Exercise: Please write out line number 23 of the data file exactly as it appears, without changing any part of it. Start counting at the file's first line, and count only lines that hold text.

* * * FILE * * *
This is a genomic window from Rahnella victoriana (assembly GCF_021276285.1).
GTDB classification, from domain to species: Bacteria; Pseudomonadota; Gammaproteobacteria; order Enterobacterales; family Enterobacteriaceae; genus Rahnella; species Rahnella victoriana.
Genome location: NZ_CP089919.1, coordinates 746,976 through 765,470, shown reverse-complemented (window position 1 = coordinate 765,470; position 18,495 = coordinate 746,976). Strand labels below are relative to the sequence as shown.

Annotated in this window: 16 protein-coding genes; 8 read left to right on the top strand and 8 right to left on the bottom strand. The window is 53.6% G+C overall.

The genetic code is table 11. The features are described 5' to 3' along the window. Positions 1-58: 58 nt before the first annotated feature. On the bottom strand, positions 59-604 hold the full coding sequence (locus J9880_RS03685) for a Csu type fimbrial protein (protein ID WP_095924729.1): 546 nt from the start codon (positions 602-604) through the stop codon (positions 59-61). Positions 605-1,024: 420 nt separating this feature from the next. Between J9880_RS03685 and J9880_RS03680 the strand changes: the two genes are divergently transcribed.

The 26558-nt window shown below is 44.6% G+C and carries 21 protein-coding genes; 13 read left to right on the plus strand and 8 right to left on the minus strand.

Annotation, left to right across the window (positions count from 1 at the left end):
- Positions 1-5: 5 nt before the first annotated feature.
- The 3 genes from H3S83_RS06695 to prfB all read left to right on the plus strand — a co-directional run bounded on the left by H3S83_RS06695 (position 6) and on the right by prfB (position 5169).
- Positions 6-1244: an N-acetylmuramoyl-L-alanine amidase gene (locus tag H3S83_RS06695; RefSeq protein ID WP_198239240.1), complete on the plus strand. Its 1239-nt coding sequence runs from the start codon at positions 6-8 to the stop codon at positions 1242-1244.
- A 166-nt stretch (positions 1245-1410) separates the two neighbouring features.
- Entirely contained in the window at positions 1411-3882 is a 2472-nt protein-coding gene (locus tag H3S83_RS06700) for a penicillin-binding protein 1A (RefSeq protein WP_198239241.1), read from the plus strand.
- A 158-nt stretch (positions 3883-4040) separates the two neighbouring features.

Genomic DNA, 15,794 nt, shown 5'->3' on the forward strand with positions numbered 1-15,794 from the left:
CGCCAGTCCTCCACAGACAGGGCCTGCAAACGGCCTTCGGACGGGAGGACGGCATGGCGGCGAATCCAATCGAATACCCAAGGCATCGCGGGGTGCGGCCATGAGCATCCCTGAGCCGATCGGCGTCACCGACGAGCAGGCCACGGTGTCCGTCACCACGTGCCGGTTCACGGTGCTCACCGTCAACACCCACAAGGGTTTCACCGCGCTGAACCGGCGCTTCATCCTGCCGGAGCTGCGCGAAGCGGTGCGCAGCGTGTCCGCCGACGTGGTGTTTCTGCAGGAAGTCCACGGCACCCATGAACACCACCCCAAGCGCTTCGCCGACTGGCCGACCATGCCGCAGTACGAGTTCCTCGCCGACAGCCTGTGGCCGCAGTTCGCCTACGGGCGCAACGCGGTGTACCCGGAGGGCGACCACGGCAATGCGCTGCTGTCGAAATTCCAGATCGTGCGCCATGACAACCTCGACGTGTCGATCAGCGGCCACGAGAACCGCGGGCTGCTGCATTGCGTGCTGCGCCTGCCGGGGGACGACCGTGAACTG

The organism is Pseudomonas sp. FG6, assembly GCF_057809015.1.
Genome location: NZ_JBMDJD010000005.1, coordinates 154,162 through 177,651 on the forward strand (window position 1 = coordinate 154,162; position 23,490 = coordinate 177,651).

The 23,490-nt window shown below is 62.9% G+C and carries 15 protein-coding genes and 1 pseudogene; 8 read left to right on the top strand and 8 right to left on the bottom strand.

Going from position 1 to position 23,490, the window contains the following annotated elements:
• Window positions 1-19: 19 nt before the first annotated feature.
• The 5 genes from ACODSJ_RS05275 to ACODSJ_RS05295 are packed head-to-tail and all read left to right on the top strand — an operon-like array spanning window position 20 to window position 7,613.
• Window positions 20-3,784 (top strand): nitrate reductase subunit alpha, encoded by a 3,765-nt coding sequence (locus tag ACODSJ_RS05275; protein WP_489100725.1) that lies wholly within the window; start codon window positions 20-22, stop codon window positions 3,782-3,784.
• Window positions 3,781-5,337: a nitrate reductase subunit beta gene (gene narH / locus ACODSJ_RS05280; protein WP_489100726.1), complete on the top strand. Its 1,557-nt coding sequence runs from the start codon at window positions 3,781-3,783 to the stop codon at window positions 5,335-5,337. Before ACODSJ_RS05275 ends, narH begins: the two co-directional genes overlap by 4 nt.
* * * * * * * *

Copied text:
• Window positions 3,781-5,337: a nitrate reductase subunit beta gene (gene narH / locus ACODSJ_RS05280; protein WP_489100726.1), complete on the top strand. Its 1,557-nt coding sequence runs from the start codon at window positions 3,781-3,783 to the stop codon at window positions 5,335-5,337. Before ACODSJ_RS05275 ends, narH begins: the two co-directional genes overlap by 4 nt.